BY JON CRONIN
Mayor Bill de Blasio and Schools Chancellor Carmen Fariña came to the High School of Arts and Business in Corona last week to announce that for the first time in New York City’s history, the graduation rate is above 70 percent.
He added, “You go back a few years ago, that would’ve been considered impossible in this city. But we know not only can we break 70 percent, we have set our goal on 80 percent, and we’re going to do everything we can to get this school system, get our kids to that point – where 80 percent are graduating within four years – and by the way, a reminder, with the toughest standards in the entire nation.”
The drop-out rate in 2015 also fell nearly a full percentage to land at nine percent over last year. That’s a drop of 13 percent since 2001.
De Blasio noted that also for the first time, the High School of the Arts and Business’s graduation rate is 90.4 percent.
During a student round table event before the press conference announcing the historic graduation rates, de Blasio and Fariña sat with students from the high school.
The school’s Principal Ana Zambrano-Burakov, is also a success story. She emigrated from Argentina as a child and learned English while growing up in East Harlem. To makes ends meet, her mother cleaned apartments while her father sold paintings in Central Park. She said if her father sold a painting for a $150, they would be able to afford rent, if not her mother would have to clean an extra apartment. “I got my green card senior year [of high school],” she said.
“You are a role model,” de Blasio said, adding that the Principal was “an example of what you can do.”
During the round table, students described their experience there as “like a second home,” and one student said one of his favorites things about the school is bonding with the teachers. Fariña noted, “School should feel like an extension of home.”
The school doesn’t require a high grade point average or any kind of portfolio upon applying, only a willingness to take part in the program and attend classes. Fariña said the school accepts not only students that already show talent, but who they know they can help cultivate their own talent.
De Blasio congratulated the students for speaking so eloquently with him and Fariña. He said that in of itself is a skill.
“You can’t build that unless you’re in an environment where you’re being respected,” he said.
Fariña noted that after school hours the campus should still be an active place for students. She said students at Arts and Business talked to her about not only how they are engaged scholastically, but individually.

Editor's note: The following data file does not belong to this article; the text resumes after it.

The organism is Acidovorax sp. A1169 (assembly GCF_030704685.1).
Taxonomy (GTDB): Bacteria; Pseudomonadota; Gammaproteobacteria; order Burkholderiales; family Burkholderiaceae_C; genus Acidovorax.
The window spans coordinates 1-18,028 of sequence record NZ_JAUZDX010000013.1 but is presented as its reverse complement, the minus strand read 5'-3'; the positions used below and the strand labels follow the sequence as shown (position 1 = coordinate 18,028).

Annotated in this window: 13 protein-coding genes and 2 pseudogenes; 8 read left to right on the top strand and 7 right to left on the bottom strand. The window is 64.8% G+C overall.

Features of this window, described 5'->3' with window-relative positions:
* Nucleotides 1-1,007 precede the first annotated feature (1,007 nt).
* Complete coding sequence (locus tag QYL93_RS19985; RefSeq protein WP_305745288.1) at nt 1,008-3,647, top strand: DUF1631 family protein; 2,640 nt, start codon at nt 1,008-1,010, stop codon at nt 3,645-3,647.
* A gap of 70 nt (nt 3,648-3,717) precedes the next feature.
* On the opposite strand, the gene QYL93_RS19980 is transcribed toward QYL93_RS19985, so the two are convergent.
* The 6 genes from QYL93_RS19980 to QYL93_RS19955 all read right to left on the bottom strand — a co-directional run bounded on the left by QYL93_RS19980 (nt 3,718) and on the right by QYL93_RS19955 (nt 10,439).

“Schools need to be community hubs,” she said.
Zambrano-Burakov noted that a community like theirs succeeds because they performed as one team.
She said when attendance drops for a student who usually comes in on time, “That cannot be ignored.” She noted they will then meet and discuss what social and emotional challenges the student faces and handle that first, “then when you get them back to school and get that is settled, instruction can take place.”
She said, while fighting tears, “because I have the best teachers in the world,” and added, “It’s a community of effort that makes it happen.”
Zambrano-Burakov believes their 90 percent graduation rate is because they give every student the opportunity to take Advanced Placement and college credit courses.
“We do not care what their average is coming in, we rank kids based on attendance…we just want to know they have a passion for the arts,” Zambrano-Burakov said.
Her father told her, “if you take a small tree, put it in the right soil, you give it the proper care, that tree will grow and give it the fruit you expect it to. I believe our school treats every student with that love and that passion to give them the highest potential that they can give. I believe all students with the right support can actually achieve maximum potential.”
State Sen. Toby Stavisky (D- Flushing), a former teacher, and member of the Senate Committee for Higher Education asked, “What is happening to your remediation rate?” She said the rate at CUNY is 78 percent, which means students need to take extra courses in order to be prepared for college level classes. Stavisky said she believes the rates at SUNY to be comparable. “Parents are suffering, because they’re paying for the education twice.”
She noted that change will come from schools like Arts and Business, “because the assumption is that a child can learn.”
Reach Reporter Jon Cronin at (718) 357-7400 x125, firstname.lastname@example.org or @JonathanSCronin